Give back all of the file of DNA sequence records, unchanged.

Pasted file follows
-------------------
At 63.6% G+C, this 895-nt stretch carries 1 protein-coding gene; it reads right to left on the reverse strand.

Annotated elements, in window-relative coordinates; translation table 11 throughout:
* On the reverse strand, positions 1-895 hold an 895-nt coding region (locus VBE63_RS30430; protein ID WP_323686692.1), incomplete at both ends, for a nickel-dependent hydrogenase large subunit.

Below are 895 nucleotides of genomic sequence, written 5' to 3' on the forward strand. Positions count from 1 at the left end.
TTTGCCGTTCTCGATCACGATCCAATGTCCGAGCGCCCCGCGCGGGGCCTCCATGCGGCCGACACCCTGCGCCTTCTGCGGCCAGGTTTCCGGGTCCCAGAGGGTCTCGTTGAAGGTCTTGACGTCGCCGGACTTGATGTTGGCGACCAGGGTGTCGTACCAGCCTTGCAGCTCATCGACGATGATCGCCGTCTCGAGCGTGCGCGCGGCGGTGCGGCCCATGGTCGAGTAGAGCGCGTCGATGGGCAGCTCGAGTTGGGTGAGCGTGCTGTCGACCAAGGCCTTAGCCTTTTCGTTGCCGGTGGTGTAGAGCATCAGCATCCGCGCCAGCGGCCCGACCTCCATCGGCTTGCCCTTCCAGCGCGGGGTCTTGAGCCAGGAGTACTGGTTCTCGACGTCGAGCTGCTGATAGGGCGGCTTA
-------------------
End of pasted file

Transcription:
At 63.6% G+C, this 895-nt stretch carries 1 protein-coding gene; it reads right to left on the reverse strand.

Annotated elements, in window-relative coordinates; translation table 11 throughout:
* On the reverse strand, positions 1-895 hold an 895-nt coding region (locus VBE63_RS30430; protein ID WP_323686692.1), incomplete at both ends, for a nickel-dependent hydrogenase large subunit.

Below are 895 nucleotides of genomic sequence, written 5' to 3' on the forward strand. Positions count from 1 at the left end.
TTTGCCGTTCTCGATCACGATCCAATGTCCGAGCGCCCCGCGCGGGGCCTCCATGCGGCCGACACCCTGCGCCTTCTGCGGCCAGGTTTCCGGGTCCCAGAGGGTCTCGTTGAAGGTCTTGACGTCGCCGGACTTGATGTTGGCGACCAGGGTGTCGTACCAGCCTTGCAGCTCATCGACGATGATCGCCGTCTCGAGCGTGCGCGCGGCGGTGCGGCCCATGGTCGAGTAGAGCGCGTCGATGGGCAGCTCGAGTTGGGTGAGCGTGCTGTCGACCAAGGCCTTAGCCTTTTCGTTGCCGGTGGTGTAGAGCATCAGCATCCGCGCCAGCGGCCCGACCTCCATCGGCTTGCCCTTCCAGCGCGGGGTCTTGAGCCAGGAGTACTGGTTCTCGACGTCGAGCTGCTGATAGGGCGGCTTA